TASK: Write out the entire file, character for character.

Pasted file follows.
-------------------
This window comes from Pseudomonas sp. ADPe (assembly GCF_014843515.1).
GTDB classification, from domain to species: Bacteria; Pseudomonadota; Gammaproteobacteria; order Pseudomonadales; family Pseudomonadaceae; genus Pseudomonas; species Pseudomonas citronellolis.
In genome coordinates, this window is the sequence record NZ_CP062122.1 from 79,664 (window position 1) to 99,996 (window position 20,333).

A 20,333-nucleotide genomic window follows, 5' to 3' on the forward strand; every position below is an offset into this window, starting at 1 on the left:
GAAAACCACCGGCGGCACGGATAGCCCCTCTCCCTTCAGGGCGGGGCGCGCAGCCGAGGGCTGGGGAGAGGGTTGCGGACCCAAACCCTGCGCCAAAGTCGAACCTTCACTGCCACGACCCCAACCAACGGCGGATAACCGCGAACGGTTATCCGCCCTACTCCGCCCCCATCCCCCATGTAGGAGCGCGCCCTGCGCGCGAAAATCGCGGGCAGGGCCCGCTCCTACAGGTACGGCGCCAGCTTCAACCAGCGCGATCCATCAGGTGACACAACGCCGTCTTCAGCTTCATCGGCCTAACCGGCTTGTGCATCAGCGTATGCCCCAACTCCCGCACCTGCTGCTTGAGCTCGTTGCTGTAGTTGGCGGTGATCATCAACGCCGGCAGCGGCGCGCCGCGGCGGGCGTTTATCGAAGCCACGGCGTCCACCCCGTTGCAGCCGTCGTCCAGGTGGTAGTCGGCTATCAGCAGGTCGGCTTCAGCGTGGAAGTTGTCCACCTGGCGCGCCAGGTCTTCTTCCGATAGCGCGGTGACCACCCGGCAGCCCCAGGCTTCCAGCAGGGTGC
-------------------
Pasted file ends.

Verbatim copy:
This window comes from Pseudomonas sp. ADPe (assembly GCF_014843515.1).
GTDB classification, from domain to species: Bacteria; Pseudomonadota; Gammaproteobacteria; order Pseudomonadales; family Pseudomonadaceae; genus Pseudomonas; species Pseudomonas citronellolis.
In genome coordinates, this window is the sequence record NZ_CP062122.1 from 79,664 (window position 1) to 99,996 (window position 20,333).

A 20,333-nucleotide genomic window follows, 5' to 3' on the forward strand; every position below is an offset into this window, starting at 1 on the left:
GAAAACCACCGGCGGCACGGATAGCCCCTCTCCCTTCAGGGCGGGGCGCGCAGCCGAGGGCTGGGGAGAGGGTTGCGGACCCAAACCCTGCGCCAAAGTCGAACCTTCACTGCCACGACCCCAACCAACGGCGGATAACCGCGAACGGTTATCCGCCCTACTCCGCCCCCATCCCCCATGTAGGAGCGCGCCCTGCGCGCGAAAATCGCGGGCAGGGCCCGCTCCTACAGGTACGGCGCCAGCTTCAACCAGCGCGATCCATCAGGTGACACAACGCCGTCTTCAGCTTCATCGGCCTAACCGGCTTGTGCATCAGCGTATGCCCCAACTCCCGCACCTGCTGCTTGAGCTCGTTGCTGTAGTTGGCGGTGATCATCAACGCCGGCAGCGGCGCGCCGCGGCGGGCGTTTATCGAAGCCACGGCGTCCACCCCGTTGCAGCCGTCGTCCAGGTGGTAGTCGGCTATCAGCAGGTCGGCTTCAGCGTGGAAGTTGTCCACCTGGCGCGCCAGGTCTTCTTCCGATAGCGCGGTGACCACCCGGCAGCCCCAGGCTTCCAGCAGGGTGC